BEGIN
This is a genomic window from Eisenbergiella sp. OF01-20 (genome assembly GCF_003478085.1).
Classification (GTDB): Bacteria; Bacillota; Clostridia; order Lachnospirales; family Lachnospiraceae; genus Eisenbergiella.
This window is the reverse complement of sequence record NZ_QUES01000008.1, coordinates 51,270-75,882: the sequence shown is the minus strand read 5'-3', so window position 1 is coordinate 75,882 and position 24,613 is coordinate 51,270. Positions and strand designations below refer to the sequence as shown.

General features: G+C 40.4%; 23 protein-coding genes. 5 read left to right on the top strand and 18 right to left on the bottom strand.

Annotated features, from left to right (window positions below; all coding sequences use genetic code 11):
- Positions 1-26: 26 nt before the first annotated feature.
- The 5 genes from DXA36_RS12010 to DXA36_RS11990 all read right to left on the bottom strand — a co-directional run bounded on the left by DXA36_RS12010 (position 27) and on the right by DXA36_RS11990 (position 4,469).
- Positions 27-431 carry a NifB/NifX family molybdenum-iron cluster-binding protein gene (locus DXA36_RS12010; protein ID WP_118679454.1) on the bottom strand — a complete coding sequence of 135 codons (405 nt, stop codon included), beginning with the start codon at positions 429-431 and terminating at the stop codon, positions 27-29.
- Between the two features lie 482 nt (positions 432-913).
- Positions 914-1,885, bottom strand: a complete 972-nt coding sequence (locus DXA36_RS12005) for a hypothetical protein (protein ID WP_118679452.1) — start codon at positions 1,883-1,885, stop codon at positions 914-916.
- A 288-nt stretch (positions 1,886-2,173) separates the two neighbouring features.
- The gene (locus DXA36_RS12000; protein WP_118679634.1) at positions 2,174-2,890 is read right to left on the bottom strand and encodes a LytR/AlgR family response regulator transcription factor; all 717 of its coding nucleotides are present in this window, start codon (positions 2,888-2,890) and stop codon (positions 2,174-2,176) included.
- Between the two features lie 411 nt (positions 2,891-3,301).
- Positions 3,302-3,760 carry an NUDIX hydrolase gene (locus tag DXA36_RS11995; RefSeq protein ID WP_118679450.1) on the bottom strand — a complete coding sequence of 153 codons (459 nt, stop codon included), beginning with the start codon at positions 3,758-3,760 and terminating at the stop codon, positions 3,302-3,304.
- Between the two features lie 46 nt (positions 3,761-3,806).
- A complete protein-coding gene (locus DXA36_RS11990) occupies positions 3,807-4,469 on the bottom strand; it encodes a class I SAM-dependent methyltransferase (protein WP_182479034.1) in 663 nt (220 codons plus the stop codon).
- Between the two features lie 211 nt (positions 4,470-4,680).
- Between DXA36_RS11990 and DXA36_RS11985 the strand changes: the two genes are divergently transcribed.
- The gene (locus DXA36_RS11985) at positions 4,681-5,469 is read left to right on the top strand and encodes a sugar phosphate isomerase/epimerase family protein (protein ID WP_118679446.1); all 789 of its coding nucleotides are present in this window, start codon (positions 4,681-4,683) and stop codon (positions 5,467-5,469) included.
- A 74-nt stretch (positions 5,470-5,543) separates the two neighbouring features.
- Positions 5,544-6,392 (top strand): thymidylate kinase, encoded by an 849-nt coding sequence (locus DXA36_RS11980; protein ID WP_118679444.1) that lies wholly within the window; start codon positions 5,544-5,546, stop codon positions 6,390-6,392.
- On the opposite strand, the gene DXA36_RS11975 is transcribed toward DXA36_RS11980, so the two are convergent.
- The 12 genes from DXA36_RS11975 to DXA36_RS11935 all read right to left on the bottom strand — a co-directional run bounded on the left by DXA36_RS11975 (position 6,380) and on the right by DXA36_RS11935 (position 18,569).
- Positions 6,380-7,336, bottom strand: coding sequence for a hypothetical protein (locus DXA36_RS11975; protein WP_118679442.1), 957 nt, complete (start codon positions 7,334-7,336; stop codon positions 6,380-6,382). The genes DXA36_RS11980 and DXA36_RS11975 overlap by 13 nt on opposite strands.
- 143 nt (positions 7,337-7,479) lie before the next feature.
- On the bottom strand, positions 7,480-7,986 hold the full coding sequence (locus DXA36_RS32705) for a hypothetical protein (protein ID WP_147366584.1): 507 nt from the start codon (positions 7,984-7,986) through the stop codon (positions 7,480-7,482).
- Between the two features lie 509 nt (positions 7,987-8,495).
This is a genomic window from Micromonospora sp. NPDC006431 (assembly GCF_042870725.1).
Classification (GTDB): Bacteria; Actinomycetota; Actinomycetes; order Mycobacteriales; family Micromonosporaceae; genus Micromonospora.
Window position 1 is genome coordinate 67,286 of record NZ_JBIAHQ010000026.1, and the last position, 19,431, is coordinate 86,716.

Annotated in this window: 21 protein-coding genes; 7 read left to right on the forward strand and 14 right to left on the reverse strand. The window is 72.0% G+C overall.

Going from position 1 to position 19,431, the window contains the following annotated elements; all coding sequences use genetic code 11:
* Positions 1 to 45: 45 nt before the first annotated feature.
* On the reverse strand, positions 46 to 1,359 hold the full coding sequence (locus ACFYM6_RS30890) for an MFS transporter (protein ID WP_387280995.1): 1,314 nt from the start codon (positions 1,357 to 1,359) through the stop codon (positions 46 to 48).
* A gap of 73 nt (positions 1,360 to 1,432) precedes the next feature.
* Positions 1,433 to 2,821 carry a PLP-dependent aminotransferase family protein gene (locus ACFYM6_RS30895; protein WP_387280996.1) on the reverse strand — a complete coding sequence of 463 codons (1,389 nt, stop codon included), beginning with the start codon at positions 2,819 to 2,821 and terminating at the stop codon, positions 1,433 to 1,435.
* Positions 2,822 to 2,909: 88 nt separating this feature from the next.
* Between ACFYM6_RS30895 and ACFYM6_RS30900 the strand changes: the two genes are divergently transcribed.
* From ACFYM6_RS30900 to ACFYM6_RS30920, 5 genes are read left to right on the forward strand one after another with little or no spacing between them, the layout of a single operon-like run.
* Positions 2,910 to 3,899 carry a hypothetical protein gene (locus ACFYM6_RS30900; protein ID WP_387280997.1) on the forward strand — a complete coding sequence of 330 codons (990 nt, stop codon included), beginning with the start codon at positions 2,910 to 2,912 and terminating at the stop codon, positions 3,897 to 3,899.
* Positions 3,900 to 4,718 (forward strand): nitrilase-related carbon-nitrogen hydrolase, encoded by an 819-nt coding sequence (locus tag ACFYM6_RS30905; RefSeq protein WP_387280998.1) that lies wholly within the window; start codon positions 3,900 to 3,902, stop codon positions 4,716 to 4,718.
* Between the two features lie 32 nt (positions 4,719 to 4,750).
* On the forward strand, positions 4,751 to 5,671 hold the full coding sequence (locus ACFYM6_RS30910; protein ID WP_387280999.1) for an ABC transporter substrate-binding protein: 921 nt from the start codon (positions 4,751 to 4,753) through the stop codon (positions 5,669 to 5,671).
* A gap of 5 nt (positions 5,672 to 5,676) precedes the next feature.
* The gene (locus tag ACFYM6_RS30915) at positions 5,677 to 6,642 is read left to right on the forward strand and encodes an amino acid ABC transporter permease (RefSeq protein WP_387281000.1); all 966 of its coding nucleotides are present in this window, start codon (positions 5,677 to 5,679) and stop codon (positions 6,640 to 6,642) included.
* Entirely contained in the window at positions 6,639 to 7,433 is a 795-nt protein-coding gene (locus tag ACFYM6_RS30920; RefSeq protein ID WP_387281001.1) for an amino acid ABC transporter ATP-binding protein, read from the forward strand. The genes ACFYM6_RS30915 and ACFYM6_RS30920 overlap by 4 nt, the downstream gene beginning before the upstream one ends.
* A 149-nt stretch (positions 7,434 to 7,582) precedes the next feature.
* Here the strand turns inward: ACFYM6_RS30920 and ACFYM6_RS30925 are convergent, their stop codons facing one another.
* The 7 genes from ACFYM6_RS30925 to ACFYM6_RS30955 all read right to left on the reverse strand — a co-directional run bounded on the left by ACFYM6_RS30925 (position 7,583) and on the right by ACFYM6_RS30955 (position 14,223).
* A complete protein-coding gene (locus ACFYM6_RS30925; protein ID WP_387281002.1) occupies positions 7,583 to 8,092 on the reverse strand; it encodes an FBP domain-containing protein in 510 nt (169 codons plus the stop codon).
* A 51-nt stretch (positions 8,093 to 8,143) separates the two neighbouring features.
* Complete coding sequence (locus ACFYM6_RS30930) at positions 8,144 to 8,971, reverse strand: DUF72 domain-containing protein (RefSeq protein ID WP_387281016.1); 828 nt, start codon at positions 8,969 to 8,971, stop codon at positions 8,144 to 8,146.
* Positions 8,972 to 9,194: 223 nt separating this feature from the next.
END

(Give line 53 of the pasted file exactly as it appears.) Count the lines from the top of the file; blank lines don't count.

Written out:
* Positions 8,972 to 9,194: 223 nt separating this feature from the next.